Sparta - Homegrown Tools

Sparta, NC

Updated: 2022

Through a regional collaboration, Sparta and neighboring communities are laying the groundwork for a cluster of advanced materials businesses. As a key partner in the effort, Sparta is focused on workforce training, infrastructure development and private sector participation in the partnership.

Median Household Income2020$32,347
Poverty Rate 202026.4%
Proximity to Urban Center 72 miles to Winston-Salem, N.C.
Proximity to Interstate Highway 27 miles
Case Study Time Frame 2002-2006
Municipal Budget FY2022-20232 million
Data Source: US Census, American Community Survey
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Sparta’s strategy is to join with its regional neighbors in a public-private partnership to develop the Northwest North Carolina Advanced Materials Cluster. In 2002, after a major industrial employer closed its doors, officials from across the region lured an advanced materials manufacturer to Sparta. The company, Martin Marietta Materials, would become the hub in a regional cluster development strategy. “We’re trying to do something people said couldn’t be done,” said Alleghany County Manager Don Adams. “We’re creating a cluster instead of waiting for it to develop.” To that end, Sparta and its neighbors worked together to create a workforce training program, update key infrastructure and institute collaboration between government and private sector actors. Today, the Northwest North Carolina Advanced Materials Cluster is taking shape, and Sparta, as part of the northwest region of North Carolina, is positioning itself to compete in the new economy.


What are the lessons learned from this story?


Cluster-based development can provide a framework for competitiveness and collaboration among industries and communities. In a sense, the cluster-based approach to development allows communities to collaborate while they compete. Communities and industries within an emerging cluster must collaborate, but they must also maintain a posture of competitiveness with other similarly situated regions. Further, collaborating to compete for industries in an emerging sector brings critical mass to any community’s efforts, especially rural and low- wealth communities, where resources are limited and partners are critical.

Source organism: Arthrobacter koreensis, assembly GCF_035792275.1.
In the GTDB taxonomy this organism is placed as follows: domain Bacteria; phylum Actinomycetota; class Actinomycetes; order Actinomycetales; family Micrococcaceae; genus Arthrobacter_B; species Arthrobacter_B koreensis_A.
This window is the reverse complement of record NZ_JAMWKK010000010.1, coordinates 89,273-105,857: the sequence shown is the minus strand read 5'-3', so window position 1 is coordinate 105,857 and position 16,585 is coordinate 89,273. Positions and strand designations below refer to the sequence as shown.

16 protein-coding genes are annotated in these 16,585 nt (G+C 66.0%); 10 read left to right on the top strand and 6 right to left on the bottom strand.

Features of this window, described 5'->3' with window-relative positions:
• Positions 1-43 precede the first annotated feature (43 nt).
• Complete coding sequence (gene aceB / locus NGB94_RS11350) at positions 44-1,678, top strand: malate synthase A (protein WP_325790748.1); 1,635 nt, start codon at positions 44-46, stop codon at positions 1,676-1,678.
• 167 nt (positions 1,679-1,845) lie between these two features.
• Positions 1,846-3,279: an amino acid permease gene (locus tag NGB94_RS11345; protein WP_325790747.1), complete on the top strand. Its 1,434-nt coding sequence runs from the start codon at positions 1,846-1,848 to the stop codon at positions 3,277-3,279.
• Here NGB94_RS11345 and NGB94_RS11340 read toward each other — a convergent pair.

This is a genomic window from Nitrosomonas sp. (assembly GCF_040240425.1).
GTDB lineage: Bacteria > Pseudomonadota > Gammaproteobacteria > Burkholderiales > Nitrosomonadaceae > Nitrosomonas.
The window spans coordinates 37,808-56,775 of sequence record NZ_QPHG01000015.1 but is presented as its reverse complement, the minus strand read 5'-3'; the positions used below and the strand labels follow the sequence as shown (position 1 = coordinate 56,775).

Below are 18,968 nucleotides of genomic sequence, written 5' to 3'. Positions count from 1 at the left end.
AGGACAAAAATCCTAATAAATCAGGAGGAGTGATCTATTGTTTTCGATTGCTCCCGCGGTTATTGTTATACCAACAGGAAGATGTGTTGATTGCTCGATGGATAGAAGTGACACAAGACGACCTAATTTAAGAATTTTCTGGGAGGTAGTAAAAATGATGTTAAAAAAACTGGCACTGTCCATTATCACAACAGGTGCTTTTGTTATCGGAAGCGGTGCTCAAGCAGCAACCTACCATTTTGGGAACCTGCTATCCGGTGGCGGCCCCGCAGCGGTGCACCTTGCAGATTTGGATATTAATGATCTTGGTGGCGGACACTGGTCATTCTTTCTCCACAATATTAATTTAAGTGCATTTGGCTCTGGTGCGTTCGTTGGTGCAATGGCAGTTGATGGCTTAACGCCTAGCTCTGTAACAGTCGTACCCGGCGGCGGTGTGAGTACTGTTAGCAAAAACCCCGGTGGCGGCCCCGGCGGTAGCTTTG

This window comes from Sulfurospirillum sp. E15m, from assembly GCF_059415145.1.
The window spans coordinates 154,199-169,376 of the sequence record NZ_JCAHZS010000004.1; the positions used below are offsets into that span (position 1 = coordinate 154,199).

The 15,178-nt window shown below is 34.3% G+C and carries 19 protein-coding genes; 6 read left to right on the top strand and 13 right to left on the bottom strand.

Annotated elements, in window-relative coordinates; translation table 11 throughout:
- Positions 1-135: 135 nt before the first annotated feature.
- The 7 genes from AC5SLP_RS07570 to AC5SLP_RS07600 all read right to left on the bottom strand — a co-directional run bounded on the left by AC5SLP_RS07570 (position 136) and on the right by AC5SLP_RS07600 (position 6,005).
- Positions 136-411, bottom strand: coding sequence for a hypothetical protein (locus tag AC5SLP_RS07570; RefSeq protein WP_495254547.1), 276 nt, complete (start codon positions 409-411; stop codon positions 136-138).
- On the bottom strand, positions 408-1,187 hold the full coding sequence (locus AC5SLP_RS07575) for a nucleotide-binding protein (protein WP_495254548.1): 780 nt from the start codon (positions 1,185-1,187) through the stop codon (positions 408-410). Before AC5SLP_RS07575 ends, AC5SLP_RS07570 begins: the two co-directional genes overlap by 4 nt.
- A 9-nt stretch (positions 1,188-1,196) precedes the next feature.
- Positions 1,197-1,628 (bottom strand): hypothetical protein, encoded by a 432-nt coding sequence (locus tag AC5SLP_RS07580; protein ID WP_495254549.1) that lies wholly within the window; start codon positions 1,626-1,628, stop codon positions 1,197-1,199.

Economic development strategies must be focused on building a 21st century economy. By large measure, public officials and other civic leaders in Alleghany County were willing to part with older concepts of labor-intensive manufacturing to embrace the example of the new, more technology-intensive textile manufacturer that moved into the region. By doing so, Don Adams (and others) made possible the development of the advanced material cluster idea – recognizing that the region needed to build a workforce and infrastructure that would be attractive to 21st century manufacturers. This focus on the future helped the region move from trying to replace traditional industries to building a world-class cluster around the emerging growth sector of advanced materials. Embracing the concept of higher tech manufacturing also required a strong belief (some might suggest a leap of faith) that the region could build the workforce, infrastructure, supply chain and collaborative leadership that this cluster requires.


Building collaborative regional strategies requires a neutral, trusted facilitator. Asking local officials to set aside years of competing for jobs and businesses to embrace collaboration requires a trusted and neutral power broker. In this case, John Hauser of Wilkes Community College was viewed by all parties in the northwest region as such a leader. This neutrality was critical to generating initial momentum for the advanced materials strategy. “I really believe local leaders accepted the cluster idea because it was driven by the community college, which was not partial to any of the three counties,” Hauser said.